Acting Mayor Kim Janey said today that the city law department should release an edited version of the Boston Police Department's internal-affairs file on former police-union president Patrick Rose by the end of the week - which she said would only be the first step in changing how the department handles criminal investigations into officers, to ensure somebody like him never again serves as a Boston cop.
At a City Hall press conference, Janey said the law department is currently going through the file, which starts with a 1995 allegation that he molested a young child, to protect the privacy of any victims named in it and to ensure it does not affect the Suffolk County District Attorney's case against Rose on five newer child-rape charges.
She said that the next step is for the new Office of Police Accountability and Transparency, which she said would be headed by local attorney Stephanie Everett, to review BPD policies to ensure the Rose case is never repeated. Unlike past efforts, this office will have subpoena power and the right to review internal BPD documents.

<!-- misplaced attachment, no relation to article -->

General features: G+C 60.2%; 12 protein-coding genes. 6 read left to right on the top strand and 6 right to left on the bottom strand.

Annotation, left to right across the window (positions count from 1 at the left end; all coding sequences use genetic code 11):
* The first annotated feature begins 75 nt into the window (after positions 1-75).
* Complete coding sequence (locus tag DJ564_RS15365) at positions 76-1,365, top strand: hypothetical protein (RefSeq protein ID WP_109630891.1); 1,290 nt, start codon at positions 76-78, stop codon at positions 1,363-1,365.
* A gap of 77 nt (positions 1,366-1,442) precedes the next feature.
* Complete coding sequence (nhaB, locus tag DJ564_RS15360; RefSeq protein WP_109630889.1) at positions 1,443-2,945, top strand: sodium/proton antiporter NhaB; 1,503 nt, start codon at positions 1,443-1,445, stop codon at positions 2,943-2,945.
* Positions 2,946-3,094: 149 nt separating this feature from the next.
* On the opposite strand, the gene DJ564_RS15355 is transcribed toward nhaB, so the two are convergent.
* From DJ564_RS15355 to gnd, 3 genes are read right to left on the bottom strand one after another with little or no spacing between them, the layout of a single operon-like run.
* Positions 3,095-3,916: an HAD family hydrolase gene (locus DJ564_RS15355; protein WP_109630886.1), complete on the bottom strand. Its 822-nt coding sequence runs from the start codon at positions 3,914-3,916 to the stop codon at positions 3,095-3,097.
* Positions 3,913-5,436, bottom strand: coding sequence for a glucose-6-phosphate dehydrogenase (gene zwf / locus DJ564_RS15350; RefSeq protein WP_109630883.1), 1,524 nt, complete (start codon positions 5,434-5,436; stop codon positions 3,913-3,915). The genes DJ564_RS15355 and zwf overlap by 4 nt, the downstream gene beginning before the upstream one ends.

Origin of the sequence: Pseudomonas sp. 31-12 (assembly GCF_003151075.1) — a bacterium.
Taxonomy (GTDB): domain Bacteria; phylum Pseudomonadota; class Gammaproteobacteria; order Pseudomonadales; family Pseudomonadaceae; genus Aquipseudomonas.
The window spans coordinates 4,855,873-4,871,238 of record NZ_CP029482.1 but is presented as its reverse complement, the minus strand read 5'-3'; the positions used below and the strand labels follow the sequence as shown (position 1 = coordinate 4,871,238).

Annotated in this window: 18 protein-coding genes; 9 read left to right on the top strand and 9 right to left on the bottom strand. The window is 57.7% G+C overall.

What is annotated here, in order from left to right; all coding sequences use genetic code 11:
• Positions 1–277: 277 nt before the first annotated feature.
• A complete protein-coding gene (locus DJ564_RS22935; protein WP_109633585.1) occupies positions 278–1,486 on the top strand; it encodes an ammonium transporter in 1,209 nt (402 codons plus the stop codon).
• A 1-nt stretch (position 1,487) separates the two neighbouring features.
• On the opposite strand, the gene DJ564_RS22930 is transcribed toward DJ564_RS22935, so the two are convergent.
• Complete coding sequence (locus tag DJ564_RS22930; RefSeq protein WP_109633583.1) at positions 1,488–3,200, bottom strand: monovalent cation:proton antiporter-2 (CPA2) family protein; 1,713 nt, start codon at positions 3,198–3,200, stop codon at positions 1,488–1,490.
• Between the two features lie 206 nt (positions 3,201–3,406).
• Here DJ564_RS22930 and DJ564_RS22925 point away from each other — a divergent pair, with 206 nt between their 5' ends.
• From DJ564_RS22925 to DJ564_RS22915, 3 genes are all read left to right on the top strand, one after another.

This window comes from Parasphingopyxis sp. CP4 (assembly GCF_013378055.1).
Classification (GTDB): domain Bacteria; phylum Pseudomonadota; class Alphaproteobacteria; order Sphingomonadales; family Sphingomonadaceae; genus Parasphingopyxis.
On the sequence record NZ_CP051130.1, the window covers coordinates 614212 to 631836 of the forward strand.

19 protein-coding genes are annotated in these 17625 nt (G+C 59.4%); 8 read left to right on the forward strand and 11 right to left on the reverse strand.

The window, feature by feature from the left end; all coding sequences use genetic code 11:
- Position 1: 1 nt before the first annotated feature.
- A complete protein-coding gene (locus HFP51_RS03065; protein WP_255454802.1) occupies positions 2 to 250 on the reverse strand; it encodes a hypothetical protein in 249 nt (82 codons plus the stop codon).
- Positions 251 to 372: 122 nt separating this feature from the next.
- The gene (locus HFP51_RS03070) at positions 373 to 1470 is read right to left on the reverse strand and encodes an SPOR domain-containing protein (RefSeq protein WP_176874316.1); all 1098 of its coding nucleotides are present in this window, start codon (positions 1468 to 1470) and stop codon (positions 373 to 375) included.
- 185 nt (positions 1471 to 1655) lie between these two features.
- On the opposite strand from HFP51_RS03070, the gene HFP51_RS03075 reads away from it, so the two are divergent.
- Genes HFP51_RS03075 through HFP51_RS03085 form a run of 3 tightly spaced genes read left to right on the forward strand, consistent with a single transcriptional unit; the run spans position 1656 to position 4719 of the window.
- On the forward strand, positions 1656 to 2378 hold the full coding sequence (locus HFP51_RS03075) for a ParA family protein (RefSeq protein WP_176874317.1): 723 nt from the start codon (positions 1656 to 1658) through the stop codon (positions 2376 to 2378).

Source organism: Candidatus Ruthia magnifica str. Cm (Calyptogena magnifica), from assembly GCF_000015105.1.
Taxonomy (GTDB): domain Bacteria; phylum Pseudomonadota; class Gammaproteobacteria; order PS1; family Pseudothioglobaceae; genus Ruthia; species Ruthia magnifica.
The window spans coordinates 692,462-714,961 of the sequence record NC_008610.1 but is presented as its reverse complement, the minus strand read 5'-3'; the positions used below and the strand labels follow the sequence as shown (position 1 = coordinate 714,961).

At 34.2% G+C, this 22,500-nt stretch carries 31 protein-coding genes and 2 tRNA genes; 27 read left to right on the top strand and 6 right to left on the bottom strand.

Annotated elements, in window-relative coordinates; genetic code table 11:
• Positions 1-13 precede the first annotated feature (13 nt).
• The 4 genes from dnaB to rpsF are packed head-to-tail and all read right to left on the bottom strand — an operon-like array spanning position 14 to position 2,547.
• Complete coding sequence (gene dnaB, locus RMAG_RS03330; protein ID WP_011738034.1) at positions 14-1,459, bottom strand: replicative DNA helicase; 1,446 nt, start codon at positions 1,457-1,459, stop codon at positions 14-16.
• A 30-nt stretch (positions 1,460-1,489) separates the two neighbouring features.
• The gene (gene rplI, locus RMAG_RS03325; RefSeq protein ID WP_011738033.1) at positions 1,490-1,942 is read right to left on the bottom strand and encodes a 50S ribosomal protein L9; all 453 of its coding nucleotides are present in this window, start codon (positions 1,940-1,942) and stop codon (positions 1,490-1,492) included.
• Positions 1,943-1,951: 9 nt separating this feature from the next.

"As a mother and as grandmother, I was heartbroken and angry to learn that nothing was done to keep Mr. Rose away from children or to terminate him, for that matter, after series charges were found to be credible by an BPD internal affairs probe in 1995," Janey, who is running to remove the "acting" from her title this fall, said.
Janey said resolving the Rose affair is just one of several steps to increase police accountability, especially in neighborhoods of color where "the fabric of trust between the Boston Police Department and Boston residents has worn thin."
She said her budget for the coming fiscal year will include both another reduction in police overtime and an increase in funding for a BPD cadet program, which she said would provide a new avenue for minority candidates to get jobs as BPD officers.
She added that she has directed BPD Superintendent-in-Chief Greg Long and Chief of Human Services Marty Martinez to develop a pilot program - and to roll it out in three months - to increase the number of cases in which mental-health practitioners respond to residents with mental-health crises and so reduce the number of such cases in which police respond.